Latinx Author Guest Spot: Dennis Avelar

This week, I have the pleasure of featuring another talented Latino author who recently published a novel about heritage, culture, and love for our planet. The Blue Q: The World As I See It tells the story of a world in peril and out of balance. The author, Dennis Avelar, vividly paints the story of our planet, the beings responsible its wellness and the selfish desires of those who are destroying it. It is an “all call” for all of us to come together to restore that which has been taken from the natural ecosystem.

Dennis Avelar is the youngest first-generation, American-born son of Guatemalan immigrants.  His parents taught him to value the importance of hard work, of staying focused on his commitments, and to invest as much as possible into his career and education. As a graduate of Columbia College Chicago’s film program, Avelar understand how visual arts play a key role to telling profound stories, which provide the basis of his written work. Professionally, he has experience in media research, local government, non-profit outreach, and small business operations, among others professional ventures. When given the opportunity to do so, he enjoys traveling, taking road trips, outdoor cycling and running, and spending time with his wife and his family. Avelar currently resides in Addison, Illinois.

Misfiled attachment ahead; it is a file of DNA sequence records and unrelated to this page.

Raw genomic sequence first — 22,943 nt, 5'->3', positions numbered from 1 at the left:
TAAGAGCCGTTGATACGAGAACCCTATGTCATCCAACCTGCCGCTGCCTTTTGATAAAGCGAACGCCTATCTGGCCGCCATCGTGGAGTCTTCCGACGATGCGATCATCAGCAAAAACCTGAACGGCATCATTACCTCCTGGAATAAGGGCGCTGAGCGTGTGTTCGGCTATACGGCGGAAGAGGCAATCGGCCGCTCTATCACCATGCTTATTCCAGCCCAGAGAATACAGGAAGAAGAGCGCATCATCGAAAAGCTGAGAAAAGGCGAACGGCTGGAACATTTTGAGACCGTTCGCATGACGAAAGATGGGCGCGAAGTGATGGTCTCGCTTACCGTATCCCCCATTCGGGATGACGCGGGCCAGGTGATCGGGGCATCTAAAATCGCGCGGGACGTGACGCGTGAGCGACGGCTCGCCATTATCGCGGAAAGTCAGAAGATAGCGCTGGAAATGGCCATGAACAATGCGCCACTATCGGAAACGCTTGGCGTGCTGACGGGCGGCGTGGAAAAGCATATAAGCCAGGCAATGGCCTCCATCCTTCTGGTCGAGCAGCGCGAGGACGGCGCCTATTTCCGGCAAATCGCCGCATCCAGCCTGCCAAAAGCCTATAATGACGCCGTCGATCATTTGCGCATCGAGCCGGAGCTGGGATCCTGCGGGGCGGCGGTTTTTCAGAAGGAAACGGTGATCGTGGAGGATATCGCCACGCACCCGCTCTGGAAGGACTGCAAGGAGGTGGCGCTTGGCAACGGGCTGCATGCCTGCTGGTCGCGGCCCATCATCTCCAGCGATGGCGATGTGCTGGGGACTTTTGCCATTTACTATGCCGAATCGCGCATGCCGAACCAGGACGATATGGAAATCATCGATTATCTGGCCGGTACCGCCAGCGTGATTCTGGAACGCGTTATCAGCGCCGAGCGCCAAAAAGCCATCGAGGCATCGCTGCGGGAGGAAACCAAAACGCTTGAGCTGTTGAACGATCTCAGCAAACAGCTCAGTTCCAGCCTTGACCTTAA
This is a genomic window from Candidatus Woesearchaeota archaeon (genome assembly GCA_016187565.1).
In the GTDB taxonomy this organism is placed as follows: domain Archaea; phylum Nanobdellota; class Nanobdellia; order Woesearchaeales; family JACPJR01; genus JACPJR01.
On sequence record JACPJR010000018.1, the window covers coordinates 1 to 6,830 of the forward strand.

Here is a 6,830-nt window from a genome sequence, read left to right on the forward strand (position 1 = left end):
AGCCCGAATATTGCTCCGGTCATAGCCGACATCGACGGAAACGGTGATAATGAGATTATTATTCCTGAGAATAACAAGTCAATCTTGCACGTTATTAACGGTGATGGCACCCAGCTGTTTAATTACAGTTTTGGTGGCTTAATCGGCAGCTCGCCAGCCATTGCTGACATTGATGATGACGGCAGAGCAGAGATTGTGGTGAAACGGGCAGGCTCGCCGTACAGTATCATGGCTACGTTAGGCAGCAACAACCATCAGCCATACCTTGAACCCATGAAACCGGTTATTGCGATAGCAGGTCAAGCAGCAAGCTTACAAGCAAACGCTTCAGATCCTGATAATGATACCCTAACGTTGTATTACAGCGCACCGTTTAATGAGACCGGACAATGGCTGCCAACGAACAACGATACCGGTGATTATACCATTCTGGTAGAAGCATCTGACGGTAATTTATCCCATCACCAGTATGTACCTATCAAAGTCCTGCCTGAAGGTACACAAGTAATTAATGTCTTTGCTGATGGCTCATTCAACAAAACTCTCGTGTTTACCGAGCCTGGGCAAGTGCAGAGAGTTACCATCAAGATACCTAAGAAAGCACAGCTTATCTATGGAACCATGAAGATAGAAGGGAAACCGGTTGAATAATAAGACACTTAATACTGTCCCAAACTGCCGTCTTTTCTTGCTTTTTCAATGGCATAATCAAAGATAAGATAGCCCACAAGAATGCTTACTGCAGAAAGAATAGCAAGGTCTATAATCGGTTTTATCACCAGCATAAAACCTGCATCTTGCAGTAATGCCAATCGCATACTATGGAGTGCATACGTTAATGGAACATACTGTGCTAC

Dennis Avelar, author of The Blue Q / El quetzal azul

When interviewed about his journey through the creative writing and publishing process, this is what Dennis shared:

What inspired you to become an author?